Of course, no chapter on the business of medicine would be complete without discussion of medical malpractice and the efforts to reform the system—which to many appears broken and sorely in need of repair but without a viable solution. For the past three decades, medical malpractice tort reform has remained a highly polarizing, heavily contested legal issue, which affects not only physicians and attorneys but also the great many Americans seeking health care each year. But why does this legislation inspire such fervency in those that revile it and in those that champion it? Ask its critics, which typically include much of the plaintiffs’ bar, and the answer is simple: medical malpractice tort reform strips individuals of their ability to redress injuries that they have incurred and right the perceived wrongs that have been committed against them. To its advocates, the answer is equally clear: medical malpractice tort reform is the mechanism by which defensive medicine is prevented, doctors’ personal and professional livelihoods are protected, and litigious plaintiffs with frivolous lawsuits are deterred from bringing suit. While both sides make frequently valid and often convincing arguments, the reality of medical malpractice tort reform lies somewhere in the middle. It is a legislatively constructed concept, which has made its impact, both positive and negative, on the American legal landscape.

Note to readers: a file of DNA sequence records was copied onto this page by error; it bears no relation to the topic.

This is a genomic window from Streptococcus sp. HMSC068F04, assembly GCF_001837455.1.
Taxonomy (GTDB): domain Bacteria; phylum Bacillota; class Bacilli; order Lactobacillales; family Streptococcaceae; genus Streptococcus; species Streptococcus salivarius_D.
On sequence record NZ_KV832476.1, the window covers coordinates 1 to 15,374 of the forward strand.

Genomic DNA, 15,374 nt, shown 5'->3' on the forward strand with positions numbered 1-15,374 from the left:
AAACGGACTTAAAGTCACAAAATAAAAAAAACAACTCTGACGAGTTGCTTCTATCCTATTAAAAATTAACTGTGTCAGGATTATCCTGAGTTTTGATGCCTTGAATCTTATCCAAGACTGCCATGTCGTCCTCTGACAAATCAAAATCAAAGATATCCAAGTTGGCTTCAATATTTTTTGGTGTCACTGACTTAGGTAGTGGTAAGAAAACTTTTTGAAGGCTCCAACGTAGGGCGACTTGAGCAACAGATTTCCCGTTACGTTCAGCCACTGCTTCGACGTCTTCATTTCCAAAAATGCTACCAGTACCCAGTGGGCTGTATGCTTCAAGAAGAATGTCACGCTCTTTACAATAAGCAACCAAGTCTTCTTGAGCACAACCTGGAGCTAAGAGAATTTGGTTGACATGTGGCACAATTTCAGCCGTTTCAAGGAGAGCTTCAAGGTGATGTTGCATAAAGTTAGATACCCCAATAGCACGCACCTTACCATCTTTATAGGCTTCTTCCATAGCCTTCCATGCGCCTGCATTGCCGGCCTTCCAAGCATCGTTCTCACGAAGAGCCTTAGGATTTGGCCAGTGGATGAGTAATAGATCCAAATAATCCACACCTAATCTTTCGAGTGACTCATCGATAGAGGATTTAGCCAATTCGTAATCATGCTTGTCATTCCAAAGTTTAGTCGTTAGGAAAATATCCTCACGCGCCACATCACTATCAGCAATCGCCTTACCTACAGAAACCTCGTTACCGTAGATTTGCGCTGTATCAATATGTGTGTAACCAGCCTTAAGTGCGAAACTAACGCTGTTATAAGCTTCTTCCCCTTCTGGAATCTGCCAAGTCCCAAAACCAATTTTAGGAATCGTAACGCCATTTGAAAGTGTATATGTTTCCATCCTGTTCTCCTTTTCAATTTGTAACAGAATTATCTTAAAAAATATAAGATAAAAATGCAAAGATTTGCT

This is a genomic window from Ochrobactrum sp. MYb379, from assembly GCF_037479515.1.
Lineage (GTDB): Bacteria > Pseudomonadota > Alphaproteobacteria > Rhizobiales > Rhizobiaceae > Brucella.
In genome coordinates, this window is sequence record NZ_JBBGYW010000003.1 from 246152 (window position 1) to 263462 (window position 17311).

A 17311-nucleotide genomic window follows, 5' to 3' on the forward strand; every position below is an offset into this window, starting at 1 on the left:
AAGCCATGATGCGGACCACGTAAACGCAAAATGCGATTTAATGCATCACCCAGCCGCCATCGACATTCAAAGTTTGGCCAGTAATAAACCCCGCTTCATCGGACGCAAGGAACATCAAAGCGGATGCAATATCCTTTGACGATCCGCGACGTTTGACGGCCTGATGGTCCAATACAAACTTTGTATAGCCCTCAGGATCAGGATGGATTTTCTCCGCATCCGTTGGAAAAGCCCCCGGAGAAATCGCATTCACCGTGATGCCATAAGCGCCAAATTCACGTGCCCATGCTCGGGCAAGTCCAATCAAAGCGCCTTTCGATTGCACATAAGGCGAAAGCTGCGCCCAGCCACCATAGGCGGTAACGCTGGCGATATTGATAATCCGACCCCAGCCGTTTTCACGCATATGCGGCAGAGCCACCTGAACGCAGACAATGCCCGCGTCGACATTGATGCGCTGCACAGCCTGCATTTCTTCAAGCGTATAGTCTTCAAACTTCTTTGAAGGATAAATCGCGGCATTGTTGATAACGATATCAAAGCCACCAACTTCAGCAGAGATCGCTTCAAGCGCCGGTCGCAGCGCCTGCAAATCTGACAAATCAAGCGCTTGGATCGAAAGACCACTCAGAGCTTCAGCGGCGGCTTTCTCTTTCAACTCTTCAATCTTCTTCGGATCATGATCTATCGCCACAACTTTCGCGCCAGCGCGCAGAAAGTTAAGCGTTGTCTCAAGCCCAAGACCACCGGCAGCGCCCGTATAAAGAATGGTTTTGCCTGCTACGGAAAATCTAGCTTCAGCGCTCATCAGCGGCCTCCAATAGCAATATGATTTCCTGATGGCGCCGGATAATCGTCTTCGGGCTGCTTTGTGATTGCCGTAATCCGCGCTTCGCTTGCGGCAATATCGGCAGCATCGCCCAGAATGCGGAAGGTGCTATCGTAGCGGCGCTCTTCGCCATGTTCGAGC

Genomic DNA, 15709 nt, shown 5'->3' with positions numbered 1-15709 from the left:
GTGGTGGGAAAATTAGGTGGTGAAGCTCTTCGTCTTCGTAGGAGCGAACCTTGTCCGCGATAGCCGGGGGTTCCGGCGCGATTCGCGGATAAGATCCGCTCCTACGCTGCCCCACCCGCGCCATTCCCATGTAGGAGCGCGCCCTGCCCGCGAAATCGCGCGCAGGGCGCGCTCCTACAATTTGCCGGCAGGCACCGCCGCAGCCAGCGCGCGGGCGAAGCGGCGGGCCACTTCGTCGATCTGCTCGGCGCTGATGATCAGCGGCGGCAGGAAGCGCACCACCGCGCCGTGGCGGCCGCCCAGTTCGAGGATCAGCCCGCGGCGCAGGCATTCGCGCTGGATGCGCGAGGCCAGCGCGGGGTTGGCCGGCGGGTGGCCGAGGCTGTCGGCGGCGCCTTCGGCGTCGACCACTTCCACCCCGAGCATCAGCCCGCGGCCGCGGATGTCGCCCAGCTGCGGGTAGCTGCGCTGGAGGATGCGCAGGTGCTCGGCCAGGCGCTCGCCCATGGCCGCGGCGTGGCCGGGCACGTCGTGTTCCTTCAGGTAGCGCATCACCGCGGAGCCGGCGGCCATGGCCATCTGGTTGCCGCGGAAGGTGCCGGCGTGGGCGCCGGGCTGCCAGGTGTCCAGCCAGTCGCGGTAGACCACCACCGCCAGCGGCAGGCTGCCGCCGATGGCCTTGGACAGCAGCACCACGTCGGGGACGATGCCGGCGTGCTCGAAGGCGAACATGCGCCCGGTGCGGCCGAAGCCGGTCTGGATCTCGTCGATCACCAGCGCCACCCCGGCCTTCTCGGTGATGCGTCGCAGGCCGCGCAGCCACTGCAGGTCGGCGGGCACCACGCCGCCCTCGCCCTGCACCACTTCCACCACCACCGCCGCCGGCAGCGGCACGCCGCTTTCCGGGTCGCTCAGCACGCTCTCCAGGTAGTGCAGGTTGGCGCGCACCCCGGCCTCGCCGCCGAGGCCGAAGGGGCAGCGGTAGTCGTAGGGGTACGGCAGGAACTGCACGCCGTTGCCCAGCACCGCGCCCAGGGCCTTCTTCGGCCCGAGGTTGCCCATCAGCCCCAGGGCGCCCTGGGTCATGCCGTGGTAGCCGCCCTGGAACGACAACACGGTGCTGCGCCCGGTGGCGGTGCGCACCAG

The purpose of this chapter is to provide the physician with a general overview of some, but not all, topics of interest to otolaryngologists regarding the business of medicine. It is by no means an exhaustive list as health care is a broad field and highly regulated with ever-changing laws, regulations, rules, advisory opinions, guidance, and contractual provisions. The goal of this chapter is to provide the physician with a business perspective of medicine and to arm the physician with enough insight and business savvy to recognize certain risk areas so that the physician may timely seek appropriate assistance in compliance with such areas and avoid the negative consequences often associated with a lack of knowledge.


MEDICAL LIABILITY


Medical Liability Claims in the United States


Introduction